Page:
One of the most important public documents to the mercantile community, which are annually presented to the British Parliament, is the "abstract of the returns of the wrecks and casualties which occur on and near the coast of the United Kingdom.” A description of its contents will serve both to show the importance attached to this subject on the other side of the water, and will also be useful as a model for similar efforts for the collection of like data, which we may hope will one day be made in our own country. The United States has already set a noble example to the world, in the munificent patronage it has afforded to the efforts of [the late] Commander Maury, at the extension of our knowledge of all that relates to the physical geography of the sea. His "charts and sailing directions” have been distributed with a lavish hand, and thousands of sailors, guided by the information contained in them, have contributed in their turn intelligent observations, made in the navigable waters of all parts of the world, to swell the vast fund of nautical knowledge already obtained. The importance of this enterprise is universally & Imitted, but the necessity of collecting, arranging and preserving for future use a record of facts about shipwrecks, is not so generally appreciated. The reasons for this indifference are easily understood; Mr. Maury's observations have a practical value that is readily appreciated, and while, with the aid of the mercantile marine, they are gradually forming a great addition to our scientific knowledge, they also serve as a daily guide to the operations of the navigator, while statistics of disasters at sea, though of immense value (when made for a sufficient length of time and collected by proper methods) in the regulation of insurance premiums, possess no particular interest for the community at large. It is true that the whole commercial world are interested in the fair distribution of insurance charges, but the excess of one rate or the diminution of another, which a more exact system might cause, would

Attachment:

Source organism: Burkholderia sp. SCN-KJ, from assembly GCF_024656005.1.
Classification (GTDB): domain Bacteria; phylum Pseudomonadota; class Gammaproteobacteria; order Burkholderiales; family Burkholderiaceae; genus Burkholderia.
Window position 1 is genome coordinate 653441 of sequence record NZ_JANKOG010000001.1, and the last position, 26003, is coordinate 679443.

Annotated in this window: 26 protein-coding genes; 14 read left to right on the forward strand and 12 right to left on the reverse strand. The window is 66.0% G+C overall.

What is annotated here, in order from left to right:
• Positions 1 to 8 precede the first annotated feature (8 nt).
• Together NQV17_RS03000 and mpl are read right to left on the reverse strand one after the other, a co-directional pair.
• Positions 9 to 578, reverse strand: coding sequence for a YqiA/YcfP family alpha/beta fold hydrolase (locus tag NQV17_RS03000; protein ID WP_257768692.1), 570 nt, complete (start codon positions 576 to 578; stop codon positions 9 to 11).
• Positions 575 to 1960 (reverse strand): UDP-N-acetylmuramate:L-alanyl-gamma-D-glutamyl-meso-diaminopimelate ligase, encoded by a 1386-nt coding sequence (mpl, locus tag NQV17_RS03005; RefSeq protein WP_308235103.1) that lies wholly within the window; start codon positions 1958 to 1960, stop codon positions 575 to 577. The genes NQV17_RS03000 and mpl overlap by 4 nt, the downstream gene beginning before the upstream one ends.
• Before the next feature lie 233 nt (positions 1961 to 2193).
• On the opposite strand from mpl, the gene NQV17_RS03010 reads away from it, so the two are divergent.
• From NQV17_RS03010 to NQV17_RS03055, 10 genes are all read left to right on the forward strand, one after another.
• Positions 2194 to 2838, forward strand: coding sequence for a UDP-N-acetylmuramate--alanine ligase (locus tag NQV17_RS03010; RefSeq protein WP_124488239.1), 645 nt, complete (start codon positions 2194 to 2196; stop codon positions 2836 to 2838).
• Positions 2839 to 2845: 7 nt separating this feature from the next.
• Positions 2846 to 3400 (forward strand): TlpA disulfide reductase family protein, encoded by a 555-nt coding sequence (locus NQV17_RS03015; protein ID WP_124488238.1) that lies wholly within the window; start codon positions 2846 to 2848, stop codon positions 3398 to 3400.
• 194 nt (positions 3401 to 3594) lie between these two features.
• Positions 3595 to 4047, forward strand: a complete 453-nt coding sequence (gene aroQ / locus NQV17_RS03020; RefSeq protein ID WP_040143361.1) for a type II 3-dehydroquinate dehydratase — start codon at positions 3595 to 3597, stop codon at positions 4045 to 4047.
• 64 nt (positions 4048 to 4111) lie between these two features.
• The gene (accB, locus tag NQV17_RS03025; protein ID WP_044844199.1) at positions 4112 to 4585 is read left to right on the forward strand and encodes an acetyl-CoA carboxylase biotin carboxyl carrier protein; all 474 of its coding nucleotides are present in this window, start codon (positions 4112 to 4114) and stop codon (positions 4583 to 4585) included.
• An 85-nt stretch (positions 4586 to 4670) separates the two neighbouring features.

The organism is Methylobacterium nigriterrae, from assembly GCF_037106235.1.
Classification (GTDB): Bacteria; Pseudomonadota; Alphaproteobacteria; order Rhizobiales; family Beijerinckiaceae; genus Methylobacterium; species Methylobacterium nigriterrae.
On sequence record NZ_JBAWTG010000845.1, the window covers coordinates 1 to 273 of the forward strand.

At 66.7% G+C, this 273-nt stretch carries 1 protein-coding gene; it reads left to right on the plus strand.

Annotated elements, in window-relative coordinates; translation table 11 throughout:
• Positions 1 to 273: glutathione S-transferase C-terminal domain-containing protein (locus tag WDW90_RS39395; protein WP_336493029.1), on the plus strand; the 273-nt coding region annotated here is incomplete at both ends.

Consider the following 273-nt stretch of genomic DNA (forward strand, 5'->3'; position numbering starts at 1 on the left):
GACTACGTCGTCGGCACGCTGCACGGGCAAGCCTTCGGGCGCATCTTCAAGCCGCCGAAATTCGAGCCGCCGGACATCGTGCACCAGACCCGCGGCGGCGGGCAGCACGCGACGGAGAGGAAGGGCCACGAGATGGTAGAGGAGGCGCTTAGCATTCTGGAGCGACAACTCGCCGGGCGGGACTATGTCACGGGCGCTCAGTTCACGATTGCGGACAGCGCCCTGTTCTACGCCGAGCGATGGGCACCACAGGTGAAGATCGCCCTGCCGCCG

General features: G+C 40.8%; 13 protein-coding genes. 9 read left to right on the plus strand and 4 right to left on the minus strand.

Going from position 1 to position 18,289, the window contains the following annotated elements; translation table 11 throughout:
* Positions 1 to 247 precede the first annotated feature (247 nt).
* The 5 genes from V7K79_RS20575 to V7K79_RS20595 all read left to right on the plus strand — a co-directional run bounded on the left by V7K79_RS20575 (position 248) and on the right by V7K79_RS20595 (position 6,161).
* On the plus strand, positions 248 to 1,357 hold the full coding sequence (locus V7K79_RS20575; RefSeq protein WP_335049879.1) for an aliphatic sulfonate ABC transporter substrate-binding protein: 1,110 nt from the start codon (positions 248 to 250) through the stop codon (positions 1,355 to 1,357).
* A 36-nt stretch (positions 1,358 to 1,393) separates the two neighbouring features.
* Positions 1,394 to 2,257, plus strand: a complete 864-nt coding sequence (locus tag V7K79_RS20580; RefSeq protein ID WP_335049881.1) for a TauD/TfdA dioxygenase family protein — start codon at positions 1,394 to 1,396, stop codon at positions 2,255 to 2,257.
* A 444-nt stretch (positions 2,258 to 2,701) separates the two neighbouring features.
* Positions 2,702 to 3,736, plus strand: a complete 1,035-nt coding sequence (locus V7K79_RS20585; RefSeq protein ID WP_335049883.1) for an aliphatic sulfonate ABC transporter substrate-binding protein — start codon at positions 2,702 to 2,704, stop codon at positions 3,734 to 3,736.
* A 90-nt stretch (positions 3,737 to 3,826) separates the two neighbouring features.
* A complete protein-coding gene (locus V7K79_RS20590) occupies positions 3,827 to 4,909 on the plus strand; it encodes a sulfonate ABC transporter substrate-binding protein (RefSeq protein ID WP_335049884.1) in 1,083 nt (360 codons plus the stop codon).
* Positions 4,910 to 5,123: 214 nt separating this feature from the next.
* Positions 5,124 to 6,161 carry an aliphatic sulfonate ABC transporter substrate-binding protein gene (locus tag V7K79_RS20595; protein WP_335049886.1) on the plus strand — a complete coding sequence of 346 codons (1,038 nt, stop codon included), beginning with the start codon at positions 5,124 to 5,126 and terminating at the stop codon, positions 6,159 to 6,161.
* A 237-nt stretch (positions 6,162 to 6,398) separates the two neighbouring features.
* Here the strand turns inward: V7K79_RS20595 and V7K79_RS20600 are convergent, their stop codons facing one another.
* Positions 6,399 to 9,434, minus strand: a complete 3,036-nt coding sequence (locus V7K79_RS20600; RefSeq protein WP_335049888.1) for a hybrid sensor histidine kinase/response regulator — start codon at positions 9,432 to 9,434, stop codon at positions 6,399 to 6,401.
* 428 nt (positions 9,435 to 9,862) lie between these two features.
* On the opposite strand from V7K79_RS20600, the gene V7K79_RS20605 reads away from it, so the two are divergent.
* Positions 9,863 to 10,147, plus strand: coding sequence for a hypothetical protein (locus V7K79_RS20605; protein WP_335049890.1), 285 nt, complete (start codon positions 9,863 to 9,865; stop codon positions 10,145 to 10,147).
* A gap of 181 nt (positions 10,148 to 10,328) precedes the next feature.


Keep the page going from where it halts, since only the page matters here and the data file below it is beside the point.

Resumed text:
affect mercantile transactions so slightly that business men, engrossed in their private concerns, can hardly be expected to feel much interest in dull collections of facts and figures, which must be patiently tabulated for many years before they become of practical importance. It is true that the great facts of science have only been arrived at by similar laborious efforts; it is true, that


age, patient workers have accumulated, step by step, that vast fund of knowledge which is at the basis of our modern civilization; and it is also true, that those who have done the world most service have been the worst rewarded for their pains. We do not always learn by experience, or we would not so readily condemn labors, the importance of which cannot be appreciated in a hasty glance, nor dismiss as useless collections of marine statistics, because we cannot form exact conclusions from limited observations of this kind; and because, if carelessly collected or arranged without method, they are not worth the paper they are printed on. In every branch of science instances can be shown where apparently insignificant and unimportant facts, collected together, form the basis from which we discover some of the important laws of nature, and these, in their turn, practically applied, add greatly to the comforts and happiness of life. When a sufficient number of tables are collected about wrecks and accidents at sea, we will be able to discover the law which governs them, just as surely as the life-underwriter is now able to discover, from the facts in his possession, the law upon which the duration of human life depends, and we will then be able to make calculations about marine insurance just as exact as those which are now made about life risks.